Evolving Integrated Models From Narrower Economic Tools: the Example of Forest Sector Models

Abstract

Integrated simulation models are commonly used to provide insight on the complex functioning of social-ecological systems, often drawing on earlier tools with a narrower focus. Forest sector models (FSM) encompass a set of simulation models originally developed to forecast economic developments in timber markets but now commonly used to analyse climate and environmental policy. In this paper, we document and investigate this evolution through the prism of the inclusion of several non-timber objectives into FSM. We perform a systematic, quantitative survey of the literature followed by a more in-depth narrative review. Results show that a majority of papers in FSM research today focuses on non-timber objectives related to climate change mitigation, namely carbon sequestration and bioenergy production. Habitat conservation, deforestation and the mitigation of disturbances are secondary foci, while aspects such as forest recreation and many regulation services are absent. Non-timber objectives closest to the original targets of FSM, as well as those for which economic values are easier to estimate, have been more deeply integrated to the models, entering the objective function as decision variables. Others objectives are usually modelled as constraints and only considered through their negative economic impacts on the forest sector. Current limits to a deeper inclusion of non-timber objectives include the models’ ability to represent local environmental conditions as well as the formulation of the optimisation problem as a maximisation of economic welfare. Recent research has turned towards the use of model couplings and the development of models at the local scale to overcome these limitations. Challenges for future research comprise extensions to other non-timber objectives, especially cultural services, as well as model calibration at lower spatial scales.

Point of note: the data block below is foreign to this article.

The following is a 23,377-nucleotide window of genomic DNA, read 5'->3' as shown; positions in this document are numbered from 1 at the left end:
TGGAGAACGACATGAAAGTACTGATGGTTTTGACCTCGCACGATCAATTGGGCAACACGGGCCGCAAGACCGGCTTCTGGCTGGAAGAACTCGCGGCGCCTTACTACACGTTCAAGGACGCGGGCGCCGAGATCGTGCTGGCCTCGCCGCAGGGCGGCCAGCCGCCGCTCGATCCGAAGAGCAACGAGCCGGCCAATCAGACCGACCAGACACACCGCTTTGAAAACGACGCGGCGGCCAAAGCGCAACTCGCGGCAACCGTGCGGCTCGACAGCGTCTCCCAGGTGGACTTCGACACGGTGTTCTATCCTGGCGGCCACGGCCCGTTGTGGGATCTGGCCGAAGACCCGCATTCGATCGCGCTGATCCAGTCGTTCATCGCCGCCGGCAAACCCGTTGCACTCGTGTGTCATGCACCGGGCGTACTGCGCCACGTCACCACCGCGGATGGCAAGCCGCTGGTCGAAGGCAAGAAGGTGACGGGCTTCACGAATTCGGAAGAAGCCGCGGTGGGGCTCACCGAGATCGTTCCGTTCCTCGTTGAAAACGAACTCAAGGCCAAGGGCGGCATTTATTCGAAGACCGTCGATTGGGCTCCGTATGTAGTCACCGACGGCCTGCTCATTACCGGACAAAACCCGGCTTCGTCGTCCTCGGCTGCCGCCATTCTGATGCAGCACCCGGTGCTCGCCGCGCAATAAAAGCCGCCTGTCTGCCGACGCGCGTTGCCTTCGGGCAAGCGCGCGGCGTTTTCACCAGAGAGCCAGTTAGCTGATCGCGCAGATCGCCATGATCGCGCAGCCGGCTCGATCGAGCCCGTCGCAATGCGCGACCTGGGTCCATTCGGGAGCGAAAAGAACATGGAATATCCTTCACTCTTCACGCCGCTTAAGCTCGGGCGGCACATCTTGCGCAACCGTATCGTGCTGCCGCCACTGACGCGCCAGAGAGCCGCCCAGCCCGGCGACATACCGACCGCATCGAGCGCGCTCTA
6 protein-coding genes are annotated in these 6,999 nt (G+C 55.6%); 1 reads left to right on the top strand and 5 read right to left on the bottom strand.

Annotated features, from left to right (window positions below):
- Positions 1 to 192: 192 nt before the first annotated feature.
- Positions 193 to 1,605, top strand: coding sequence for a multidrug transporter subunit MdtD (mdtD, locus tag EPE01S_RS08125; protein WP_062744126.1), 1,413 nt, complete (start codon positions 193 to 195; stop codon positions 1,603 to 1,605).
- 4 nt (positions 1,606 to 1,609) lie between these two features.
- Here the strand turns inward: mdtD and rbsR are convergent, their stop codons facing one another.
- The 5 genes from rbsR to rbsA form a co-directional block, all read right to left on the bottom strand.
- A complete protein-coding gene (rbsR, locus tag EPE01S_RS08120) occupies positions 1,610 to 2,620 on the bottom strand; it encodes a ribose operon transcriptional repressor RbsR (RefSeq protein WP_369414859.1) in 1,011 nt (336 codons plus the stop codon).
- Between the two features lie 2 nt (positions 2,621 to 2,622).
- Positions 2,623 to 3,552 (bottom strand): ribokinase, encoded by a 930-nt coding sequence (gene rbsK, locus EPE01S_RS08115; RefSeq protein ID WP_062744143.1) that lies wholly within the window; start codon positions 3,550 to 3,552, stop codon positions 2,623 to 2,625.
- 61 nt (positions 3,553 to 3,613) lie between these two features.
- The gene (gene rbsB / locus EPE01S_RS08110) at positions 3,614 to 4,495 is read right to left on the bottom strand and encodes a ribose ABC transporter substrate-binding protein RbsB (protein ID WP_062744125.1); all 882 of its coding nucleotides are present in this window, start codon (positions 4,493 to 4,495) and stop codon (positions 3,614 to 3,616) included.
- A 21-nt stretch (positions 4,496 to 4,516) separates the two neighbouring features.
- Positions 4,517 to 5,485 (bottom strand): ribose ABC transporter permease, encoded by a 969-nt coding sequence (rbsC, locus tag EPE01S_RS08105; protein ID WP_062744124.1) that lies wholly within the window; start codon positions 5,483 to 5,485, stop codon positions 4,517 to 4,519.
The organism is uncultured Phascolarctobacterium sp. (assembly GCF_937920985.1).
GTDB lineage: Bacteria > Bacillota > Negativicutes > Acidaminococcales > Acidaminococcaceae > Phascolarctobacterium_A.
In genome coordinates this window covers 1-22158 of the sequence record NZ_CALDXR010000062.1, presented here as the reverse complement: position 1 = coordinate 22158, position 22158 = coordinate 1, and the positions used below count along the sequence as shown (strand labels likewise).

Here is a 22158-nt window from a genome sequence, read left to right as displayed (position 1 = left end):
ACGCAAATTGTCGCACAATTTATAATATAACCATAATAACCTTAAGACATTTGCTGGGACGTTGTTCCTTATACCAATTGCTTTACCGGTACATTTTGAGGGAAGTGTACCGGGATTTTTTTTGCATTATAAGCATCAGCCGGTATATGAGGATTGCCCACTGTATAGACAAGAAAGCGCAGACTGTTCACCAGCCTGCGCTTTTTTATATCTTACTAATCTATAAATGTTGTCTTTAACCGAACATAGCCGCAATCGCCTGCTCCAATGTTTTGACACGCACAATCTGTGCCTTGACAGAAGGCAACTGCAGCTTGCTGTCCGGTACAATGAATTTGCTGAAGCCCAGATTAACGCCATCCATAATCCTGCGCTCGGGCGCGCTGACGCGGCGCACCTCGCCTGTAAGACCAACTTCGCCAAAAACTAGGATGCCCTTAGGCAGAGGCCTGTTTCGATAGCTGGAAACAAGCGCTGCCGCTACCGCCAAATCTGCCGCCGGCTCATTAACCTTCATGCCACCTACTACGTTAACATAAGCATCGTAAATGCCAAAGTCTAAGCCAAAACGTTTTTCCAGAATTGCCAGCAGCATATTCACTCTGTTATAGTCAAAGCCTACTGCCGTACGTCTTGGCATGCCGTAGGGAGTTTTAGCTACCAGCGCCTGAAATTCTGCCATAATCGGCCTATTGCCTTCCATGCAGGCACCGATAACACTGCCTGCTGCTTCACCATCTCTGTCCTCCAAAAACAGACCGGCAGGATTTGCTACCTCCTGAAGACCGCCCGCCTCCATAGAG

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Notes

  1. 1.

    A co-occurrence link is formed between two keywords when they appear in the same publication. The more often keywords appear together, the stronger the link. Keywords and links are then represented on a network where distances between items indicate their level of relatedness, and items are further separated into clusters. Keywords whose spelling varies across publications are merged using a thesaurus.

  2. 2.

    A journal can belong to several categories, e.g., Forest Policy and Economics appears in both the agricultural and biological sciences and economics, econometrics and finance categories.

  3. 3.

    In some cases, all carbon sequestered is subsidized, and the \( {\Delta C}_t^{BAU} \) term equals 0.

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Acknowledgements

The authors want to thank the Climate Economics Chair for financial support. The authors want to thank Pr. Harold Levrel for his attentive help, as well as our anonymous reviewers for their insightful comments and suggestions.

Funding

This work was supported by the French Ministère de l’Agriculture et de l’Alimentation. The BETA contributes to the LabEX ARBRE ANR-11-LABX-0002-01. This research is part of the Agriculture and Forestry research program by the Climate Economics Chair.

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Riviere, M., Caurla, S. & Delacote, P. Evolving Integrated Models From Narrower Economic Tools: the Example of Forest Sector Models. Environ Model Assess 25, 453–469 (2020). https://doi.org/10.1007/s10666-020-09706-w

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Keywords

  • Forest sector model
  • Forestry
  • Economics
  • Environmental modelling
  • Ecosystem services
  • Integrated assessment

JEL Codes

  • C61
  • L7
  • Q21
  • Q23
  • Q57